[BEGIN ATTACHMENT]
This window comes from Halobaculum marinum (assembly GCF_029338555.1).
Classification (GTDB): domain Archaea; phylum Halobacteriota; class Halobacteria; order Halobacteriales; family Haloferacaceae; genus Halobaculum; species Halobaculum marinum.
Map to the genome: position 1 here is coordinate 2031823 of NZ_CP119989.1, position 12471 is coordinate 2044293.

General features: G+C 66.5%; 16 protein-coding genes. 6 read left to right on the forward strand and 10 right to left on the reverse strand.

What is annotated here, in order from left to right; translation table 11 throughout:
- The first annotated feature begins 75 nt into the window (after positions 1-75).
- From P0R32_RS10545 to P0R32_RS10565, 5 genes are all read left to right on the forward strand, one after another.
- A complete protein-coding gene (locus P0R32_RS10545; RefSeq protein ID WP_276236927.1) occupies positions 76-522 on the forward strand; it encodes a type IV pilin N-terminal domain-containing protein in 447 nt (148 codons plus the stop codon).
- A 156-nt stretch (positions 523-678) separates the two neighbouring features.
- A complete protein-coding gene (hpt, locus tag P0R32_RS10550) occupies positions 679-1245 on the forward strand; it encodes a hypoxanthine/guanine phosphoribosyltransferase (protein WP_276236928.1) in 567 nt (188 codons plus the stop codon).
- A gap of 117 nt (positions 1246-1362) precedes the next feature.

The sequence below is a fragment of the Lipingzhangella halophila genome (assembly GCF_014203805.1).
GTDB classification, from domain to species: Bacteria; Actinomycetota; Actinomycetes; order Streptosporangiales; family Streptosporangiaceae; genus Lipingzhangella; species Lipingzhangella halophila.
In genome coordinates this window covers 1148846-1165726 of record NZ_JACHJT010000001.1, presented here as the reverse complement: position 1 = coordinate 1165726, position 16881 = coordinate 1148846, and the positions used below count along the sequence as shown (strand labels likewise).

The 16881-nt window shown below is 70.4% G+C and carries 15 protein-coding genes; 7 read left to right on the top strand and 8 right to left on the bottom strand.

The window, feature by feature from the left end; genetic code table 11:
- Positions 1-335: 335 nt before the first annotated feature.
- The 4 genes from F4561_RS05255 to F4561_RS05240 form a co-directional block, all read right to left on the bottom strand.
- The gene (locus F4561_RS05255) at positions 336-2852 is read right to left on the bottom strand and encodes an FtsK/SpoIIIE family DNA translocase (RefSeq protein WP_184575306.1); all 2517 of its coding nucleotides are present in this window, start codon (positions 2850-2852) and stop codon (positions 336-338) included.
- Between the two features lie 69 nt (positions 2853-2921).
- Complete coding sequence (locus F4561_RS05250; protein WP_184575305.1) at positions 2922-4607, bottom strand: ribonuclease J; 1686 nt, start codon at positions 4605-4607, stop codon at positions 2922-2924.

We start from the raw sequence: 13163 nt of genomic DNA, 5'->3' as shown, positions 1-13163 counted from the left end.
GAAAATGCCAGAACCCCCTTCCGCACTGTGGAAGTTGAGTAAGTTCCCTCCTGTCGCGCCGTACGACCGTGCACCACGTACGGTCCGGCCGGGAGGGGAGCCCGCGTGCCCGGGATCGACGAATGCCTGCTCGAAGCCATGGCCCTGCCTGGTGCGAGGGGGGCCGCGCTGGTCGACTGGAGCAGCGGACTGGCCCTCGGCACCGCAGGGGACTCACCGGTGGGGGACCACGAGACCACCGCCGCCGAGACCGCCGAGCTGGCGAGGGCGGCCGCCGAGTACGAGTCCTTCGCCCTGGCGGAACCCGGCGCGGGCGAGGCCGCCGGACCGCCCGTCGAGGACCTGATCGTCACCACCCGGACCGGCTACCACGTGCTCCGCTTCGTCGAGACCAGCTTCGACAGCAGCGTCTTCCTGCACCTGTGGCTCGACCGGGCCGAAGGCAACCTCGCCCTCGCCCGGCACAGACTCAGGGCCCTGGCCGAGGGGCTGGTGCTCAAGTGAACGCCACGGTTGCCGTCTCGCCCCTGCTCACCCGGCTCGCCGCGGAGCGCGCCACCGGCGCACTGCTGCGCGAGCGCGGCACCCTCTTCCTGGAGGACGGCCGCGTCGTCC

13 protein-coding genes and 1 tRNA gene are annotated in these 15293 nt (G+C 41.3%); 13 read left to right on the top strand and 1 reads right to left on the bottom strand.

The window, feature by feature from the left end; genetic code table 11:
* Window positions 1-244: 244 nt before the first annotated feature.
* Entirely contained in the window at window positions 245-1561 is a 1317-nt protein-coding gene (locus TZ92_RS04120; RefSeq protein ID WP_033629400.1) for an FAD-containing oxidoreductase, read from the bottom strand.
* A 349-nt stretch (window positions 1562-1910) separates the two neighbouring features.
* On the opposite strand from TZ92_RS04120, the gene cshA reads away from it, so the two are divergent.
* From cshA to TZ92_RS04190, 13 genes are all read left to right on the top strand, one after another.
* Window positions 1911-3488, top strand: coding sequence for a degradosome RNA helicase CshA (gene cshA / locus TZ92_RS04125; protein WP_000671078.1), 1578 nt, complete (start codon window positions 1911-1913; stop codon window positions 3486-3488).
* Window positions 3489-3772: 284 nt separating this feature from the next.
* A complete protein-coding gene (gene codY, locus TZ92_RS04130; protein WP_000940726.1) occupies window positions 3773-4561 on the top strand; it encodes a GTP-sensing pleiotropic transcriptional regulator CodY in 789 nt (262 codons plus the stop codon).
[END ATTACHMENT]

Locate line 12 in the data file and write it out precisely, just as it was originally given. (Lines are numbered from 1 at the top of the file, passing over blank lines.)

The sequence below is a fragment of the Lipingzhangella halophila genome (assembly GCF_014203805.1).